USDA Forest Service

Pacific Southwest Research Station

Pacific Southwest
Research Station

800 Buchanan Street
Albany, CA 94710-0011
(510) 883-8830
United States Department of Agriculture Forest Service. USDA logo which links to the department's national site. Forest Service logo which links to the agency's national site.

Research Topics Fire Science

Fire and wildlife

A black-backed woodpecker close up on a snag
Black-backed woodpecker foraging for wood-boring beetle larvae in a snag. Photo by Ryan Burnett, Point Blue Conservation Science.

Fire can not only have immediate impact on wildlife by causing injury and mortality, but it can also have long-term effects by altering the availability of food and shelter when vegetation structure and composition change due to fire. However, some wildlife communities in California and other western U.S. forests have been shown to be well-adapted to fire.

Historically, mixed-severity fire created a mosaic of different habitat conditions (e.g., snags, shrubs, and forbs in recently burned areas; young forests; dense forests in more shaded, wetter conditions; old forests that have survived repeated fires) across the landscape. These conditions changed over space and time as fire occurred altered forest structure. In the mixed-conifer forests of the Sierra Nevada, low- to mixed-severity fires typically consumed surface fuels and killed small and susceptible trees. Occasional, high severity fire would kill all the trees in an area, which drastically modified existing habitat but renewed the development of a new, young forest.

The patches of different vegetation conditions created by fire support a diversity of species. Following fire, large mammals like deer or bears can benefit from the short-term increase in the quality and quantity of herbaceous plants and shrubs. Populations of small mammals, such as mice, ground squirrels, and chipmunks, often increase following fire and are important prey for other species. Woodpeckers feed on an abundance of wood-boring insects that are attracted to the dead and dying trees that often result from fire.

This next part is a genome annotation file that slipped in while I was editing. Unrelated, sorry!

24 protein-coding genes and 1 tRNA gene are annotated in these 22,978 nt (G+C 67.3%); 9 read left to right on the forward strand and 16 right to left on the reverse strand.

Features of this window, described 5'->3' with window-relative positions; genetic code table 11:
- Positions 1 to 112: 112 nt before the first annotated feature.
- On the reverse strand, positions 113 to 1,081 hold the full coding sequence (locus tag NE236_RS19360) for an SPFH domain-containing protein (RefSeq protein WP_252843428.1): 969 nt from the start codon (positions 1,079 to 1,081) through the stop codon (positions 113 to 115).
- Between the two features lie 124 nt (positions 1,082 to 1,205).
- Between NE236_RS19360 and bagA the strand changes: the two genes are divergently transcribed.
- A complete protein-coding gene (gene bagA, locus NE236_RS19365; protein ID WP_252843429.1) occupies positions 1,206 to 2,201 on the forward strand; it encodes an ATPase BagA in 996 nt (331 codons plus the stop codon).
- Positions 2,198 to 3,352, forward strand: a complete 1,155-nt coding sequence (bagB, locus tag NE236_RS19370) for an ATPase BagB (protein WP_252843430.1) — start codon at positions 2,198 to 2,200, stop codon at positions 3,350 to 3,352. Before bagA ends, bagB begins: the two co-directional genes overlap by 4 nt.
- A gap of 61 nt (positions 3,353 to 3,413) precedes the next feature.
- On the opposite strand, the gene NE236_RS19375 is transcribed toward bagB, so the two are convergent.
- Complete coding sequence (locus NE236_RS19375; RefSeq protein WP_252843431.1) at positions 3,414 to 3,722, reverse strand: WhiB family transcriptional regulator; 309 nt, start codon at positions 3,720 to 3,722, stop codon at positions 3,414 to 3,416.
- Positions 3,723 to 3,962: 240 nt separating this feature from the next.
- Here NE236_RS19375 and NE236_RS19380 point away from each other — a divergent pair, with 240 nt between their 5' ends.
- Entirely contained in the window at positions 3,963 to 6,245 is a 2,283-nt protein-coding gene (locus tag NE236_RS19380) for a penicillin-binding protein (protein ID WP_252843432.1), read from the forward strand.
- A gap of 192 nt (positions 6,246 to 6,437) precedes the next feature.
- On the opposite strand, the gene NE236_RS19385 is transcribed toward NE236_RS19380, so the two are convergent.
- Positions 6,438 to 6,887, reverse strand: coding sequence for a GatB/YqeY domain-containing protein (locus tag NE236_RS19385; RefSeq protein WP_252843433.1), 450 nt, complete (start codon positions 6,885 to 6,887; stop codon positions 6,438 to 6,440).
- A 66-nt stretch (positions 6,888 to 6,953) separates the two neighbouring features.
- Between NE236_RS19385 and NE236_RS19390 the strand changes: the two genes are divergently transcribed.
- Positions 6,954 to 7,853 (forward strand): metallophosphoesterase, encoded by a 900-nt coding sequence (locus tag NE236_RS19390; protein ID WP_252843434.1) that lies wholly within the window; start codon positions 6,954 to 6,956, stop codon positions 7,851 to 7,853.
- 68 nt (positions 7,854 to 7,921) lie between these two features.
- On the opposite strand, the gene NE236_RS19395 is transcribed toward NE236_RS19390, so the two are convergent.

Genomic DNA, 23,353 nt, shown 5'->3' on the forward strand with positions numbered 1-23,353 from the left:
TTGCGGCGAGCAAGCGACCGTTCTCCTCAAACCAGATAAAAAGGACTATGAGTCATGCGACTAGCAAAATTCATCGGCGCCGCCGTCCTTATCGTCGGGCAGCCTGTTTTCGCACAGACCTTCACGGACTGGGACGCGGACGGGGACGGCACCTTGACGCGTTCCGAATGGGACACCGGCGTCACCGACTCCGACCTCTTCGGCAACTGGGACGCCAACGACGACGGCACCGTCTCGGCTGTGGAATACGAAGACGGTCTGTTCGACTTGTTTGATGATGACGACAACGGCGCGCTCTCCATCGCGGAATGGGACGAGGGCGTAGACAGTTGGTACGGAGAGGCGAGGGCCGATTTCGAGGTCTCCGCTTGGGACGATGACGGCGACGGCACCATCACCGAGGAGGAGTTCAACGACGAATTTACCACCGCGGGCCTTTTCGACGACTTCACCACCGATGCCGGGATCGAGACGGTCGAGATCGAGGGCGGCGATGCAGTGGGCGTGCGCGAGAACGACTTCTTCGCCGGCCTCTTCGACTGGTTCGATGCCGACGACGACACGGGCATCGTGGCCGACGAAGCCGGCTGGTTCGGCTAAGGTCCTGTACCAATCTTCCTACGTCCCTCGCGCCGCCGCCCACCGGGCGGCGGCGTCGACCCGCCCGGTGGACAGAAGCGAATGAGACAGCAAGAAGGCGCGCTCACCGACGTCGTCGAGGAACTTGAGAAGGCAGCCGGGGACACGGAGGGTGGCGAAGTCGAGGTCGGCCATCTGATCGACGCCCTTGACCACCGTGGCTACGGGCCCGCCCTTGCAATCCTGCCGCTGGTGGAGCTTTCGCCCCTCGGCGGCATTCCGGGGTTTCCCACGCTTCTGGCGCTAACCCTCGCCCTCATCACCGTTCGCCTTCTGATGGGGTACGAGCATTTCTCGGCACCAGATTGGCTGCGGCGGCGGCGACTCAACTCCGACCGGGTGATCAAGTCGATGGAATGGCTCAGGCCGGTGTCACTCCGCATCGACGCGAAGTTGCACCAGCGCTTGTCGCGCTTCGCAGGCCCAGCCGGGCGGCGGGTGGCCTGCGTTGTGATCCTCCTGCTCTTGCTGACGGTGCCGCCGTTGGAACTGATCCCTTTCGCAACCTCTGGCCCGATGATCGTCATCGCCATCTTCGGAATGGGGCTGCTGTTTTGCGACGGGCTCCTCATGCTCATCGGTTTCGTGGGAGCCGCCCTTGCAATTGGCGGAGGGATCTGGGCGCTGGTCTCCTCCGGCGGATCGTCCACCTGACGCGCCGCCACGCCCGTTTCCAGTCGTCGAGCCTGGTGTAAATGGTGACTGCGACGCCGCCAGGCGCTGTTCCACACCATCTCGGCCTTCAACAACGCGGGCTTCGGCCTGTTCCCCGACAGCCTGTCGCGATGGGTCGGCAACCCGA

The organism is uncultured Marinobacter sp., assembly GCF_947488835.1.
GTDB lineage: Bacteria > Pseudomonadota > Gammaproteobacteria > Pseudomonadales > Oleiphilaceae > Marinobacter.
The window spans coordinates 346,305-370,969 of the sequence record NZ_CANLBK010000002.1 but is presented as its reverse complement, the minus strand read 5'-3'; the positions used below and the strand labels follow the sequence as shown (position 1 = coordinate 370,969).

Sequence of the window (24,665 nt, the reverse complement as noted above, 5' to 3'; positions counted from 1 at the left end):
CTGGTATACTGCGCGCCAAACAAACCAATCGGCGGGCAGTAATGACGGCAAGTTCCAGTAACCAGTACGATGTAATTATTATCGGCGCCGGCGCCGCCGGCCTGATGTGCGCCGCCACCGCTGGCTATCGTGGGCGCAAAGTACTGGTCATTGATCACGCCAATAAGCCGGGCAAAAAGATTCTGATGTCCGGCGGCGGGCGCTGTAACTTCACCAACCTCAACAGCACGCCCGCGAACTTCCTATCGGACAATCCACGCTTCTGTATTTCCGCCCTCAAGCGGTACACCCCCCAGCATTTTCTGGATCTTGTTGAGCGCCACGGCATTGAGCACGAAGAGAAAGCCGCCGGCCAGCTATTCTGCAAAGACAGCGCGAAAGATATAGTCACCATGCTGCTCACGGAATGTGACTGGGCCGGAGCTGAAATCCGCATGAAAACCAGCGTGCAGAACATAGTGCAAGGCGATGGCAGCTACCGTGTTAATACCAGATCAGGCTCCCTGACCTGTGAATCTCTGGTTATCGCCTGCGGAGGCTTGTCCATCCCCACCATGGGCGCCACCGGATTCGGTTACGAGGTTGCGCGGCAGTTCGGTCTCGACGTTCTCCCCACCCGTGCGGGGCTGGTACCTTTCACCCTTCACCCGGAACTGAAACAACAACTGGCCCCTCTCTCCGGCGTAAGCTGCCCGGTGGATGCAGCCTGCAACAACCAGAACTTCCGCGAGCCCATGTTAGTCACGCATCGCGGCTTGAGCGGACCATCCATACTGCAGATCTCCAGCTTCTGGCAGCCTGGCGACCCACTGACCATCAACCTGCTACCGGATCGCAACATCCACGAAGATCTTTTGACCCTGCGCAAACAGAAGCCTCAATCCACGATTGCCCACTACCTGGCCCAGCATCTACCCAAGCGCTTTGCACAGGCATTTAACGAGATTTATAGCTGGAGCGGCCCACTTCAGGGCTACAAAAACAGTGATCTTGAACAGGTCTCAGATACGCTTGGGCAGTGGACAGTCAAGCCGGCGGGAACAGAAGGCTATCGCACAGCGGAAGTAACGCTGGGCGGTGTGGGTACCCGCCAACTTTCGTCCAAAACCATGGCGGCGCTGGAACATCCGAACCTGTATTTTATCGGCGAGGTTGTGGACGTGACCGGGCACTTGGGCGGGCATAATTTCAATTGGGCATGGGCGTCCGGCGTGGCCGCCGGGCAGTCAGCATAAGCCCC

By contrast, some species such as flying squirrels, goshawks, and golden crowned kinglets tend to use the older, denser, multi-layered forests that have persisted through many fire cycles. Other species use both conditions for different portions of their life history. For example, spotted owls and American marten nest/den and feed in dense forest but also find food along edges of forests and in openings.

Decades of fire exclusion and other forest practices have contributed to a reduction in fire-created habitat and some of the associated wildlife. Given current forest fuels and vegetation conditions, together with scientists' projections of a warmer and drier climate, forest managers are concerned about more frequent and larger high-severity fires in the future. While some species, such as the various species of woodpeckers, may benefit from the many patches of dead trees that are predicted under future fire scenarios, more frequent and less severe fires would provide a more sustainable supply of habitat for many species of wildlife.

Management considerations

Wildlife management and conservation efforts previously focused on selected individual species (e.g., game species or endangered species) and activities to protect and restore vulnerable and limited habitats, such as high-elevation meadows and riparian zones. Management must now consider the larger landscape encompassing those habitats in the face of constant change resulting from a multitude of disturbances, including periodic fire. A more comprehensive wildlife community conservation approach can accommodate the dynamic nature of ecosystems that provide habitat for species found across a regional area.

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